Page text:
I love it when we get to a place and find so much more than we expected. In this case, we came to Penang for only food based on a recommendation by my college friend Jia-yi, and arrived in an unexpectedly cute little city chock full of fantastic food, beautiful old buildings, interactive street art and friendly people. An added plus was that the Georgetown Festival — the annual arts and culture event — was going on when we arrived.
In 2012, a Lithuanian artist Ernest Zacharevic was commissioned to paint interactive wall murals in the Old Heritage district of Penang. Tourists flock to these murals — along with others painted by other artists — and wait patiently to pose creatively in front of the street art. We made our way around from one mural to another while consulting a wall mural map we found online, and eventually found ourselves at the Clan Jetty.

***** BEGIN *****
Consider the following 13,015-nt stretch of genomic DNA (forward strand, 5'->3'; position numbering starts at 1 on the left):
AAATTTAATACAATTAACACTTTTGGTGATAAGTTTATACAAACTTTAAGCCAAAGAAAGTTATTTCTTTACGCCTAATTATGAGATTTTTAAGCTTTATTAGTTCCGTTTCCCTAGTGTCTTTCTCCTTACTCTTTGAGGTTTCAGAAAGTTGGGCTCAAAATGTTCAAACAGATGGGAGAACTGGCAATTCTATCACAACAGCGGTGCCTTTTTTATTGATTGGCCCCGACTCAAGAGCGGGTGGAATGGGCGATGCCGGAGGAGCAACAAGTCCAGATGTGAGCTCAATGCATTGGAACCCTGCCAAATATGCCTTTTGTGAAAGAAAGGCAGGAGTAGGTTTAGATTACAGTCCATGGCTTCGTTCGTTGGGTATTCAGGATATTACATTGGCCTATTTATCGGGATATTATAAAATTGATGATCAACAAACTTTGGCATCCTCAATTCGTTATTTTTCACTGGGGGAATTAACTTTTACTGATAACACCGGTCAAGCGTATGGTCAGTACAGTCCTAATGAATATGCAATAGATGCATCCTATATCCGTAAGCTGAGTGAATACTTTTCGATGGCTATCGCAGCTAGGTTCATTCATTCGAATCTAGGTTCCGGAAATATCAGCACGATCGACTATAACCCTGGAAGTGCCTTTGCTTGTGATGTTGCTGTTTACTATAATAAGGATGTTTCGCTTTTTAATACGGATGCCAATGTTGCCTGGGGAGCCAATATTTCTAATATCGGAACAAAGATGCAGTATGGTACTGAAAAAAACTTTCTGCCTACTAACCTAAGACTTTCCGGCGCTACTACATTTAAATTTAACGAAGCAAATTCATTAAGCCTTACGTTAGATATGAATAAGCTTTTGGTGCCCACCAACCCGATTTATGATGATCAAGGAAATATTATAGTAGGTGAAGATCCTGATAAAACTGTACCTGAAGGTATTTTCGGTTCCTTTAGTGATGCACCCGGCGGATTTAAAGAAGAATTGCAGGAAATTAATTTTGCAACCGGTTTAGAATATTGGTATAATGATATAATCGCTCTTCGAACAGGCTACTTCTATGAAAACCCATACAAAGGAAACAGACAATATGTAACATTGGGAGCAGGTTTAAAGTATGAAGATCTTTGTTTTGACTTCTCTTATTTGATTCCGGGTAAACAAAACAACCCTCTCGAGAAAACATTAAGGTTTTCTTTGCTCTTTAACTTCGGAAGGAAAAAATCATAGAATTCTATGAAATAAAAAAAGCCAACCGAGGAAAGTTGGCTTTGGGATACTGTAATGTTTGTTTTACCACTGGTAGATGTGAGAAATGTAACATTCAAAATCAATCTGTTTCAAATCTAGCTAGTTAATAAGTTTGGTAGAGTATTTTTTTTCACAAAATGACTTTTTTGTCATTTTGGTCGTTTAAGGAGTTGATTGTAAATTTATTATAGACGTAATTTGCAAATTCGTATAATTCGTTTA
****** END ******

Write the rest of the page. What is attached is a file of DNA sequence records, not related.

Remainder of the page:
People still live here in stilted houses, but with the frequent tourists, there are also plenty of tacky souvenir shops. Wooden walkways led us to what used to be the location of a famous wall mural but it had been scraped off. That’s the thing with street art; because it isn’t sitting in a museum somewhere, everyone’s interpretation is different and some people see it as vandalism. At least it will live eternally on Google.
The end of the pier looked out onto surprisingly turquoise blue water, and small taxi boats ferried people from the mainland. This is where we were approached by one of three smiling German tourists.
“I would like to make a photo with you.”
N put on her stranger danger face and responded, “Uh no.”